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Aggregate Shocks or Aggregate Information? Costly Information and Business Cycle Comovement

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  • Veldkamp, Laura
  • Wolfers, Justin

Abstract

When similar patterns of expansion and contraction are observed across sectors, we call this a business cycle. Yet explaining the similarity and synchronization of these cycles across industries remains a puzzle. Whereas output growth across industries is highly correlated, identifiable shocks, like shocks to productivity, are far less correlated. While previous work has examined complementarities in production, we propose that sectors make similar input decisions because of complementarities in information acquisition. Because information about driving forces has a high fixed cost of production and a low marginal cost of replication, it can be more efficient for firms to share the cost of discovering common shocks than to invest in uncovering detailed sectoral information. Firms basing their decisions on this common information make highly correlated production choices. This mechanism amplifies the effects of common shocks, relative to sectoral shocks.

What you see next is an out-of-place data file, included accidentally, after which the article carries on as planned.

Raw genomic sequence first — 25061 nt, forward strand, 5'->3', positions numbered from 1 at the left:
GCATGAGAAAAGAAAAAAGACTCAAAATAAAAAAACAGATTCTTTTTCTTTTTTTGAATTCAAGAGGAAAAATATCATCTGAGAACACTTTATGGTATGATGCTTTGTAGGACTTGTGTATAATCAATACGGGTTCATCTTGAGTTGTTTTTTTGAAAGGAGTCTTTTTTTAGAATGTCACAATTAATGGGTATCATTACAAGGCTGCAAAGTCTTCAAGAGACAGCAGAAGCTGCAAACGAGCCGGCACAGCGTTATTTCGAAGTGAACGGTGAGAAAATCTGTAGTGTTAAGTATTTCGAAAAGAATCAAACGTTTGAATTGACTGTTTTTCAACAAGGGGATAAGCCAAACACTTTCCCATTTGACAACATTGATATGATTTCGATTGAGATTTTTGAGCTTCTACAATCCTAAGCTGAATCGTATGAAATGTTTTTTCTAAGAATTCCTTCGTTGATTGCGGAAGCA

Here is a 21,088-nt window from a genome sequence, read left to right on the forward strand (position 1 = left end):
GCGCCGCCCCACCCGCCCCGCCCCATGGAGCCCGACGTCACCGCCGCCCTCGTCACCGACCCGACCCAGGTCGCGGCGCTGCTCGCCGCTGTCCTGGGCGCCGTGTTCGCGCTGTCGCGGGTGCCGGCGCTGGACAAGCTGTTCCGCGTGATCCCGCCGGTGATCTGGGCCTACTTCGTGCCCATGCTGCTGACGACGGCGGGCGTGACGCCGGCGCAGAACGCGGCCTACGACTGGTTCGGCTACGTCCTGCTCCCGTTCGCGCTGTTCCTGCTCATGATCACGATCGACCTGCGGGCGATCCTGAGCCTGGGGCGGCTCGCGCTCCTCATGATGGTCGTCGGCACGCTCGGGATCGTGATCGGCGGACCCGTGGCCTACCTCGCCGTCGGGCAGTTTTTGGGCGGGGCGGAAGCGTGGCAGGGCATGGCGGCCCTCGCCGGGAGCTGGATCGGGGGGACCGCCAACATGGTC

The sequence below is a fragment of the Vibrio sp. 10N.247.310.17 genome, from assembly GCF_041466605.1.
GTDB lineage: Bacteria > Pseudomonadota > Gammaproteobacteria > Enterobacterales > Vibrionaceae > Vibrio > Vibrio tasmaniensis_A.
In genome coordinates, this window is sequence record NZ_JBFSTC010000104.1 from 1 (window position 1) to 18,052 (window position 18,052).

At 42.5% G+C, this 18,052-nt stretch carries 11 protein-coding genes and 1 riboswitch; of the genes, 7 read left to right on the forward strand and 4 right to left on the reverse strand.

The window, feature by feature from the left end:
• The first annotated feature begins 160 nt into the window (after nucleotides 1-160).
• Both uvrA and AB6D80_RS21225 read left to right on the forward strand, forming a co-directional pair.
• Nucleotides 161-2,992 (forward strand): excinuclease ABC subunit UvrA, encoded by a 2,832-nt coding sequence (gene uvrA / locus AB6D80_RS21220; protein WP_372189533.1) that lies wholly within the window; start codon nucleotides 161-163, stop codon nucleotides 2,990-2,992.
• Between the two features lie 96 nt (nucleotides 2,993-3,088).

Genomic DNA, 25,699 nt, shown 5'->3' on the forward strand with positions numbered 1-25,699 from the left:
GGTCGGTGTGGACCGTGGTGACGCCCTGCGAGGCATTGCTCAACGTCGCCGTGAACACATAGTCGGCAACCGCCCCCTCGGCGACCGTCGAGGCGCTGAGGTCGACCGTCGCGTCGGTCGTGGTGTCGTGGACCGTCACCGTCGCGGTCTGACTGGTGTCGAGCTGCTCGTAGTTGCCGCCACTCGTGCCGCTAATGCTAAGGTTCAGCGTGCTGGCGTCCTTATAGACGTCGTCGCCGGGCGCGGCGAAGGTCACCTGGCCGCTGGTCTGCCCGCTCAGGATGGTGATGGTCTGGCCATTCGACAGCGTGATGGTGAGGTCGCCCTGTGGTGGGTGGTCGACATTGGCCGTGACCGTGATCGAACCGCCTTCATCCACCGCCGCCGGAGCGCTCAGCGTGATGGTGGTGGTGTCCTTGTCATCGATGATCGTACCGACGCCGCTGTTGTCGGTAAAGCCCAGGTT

Suggested Citation

  • Veldkamp, Laura & Wolfers, Justin, 2006. "Aggregate Shocks or Aggregate Information? Costly Information and Business Cycle Comovement," CEPR Discussion Papers 5898, C.E.P.R. Discussion Papers.
  • Handle: RePEc:cpr:ceprdp:5898
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    More about this item

    Keywords

    business cycles; comovement puzzle; costly information; information markets;
    All these keywords.

    JEL classification:

    • D82 - Microeconomics - - Information, Knowledge, and Uncertainty - - - Asymmetric and Private Information; Mechanism Design
    • E32 - Macroeconomics and Monetary Economics - - Prices, Business Fluctuations, and Cycles - - - Business Fluctuations; Cycles

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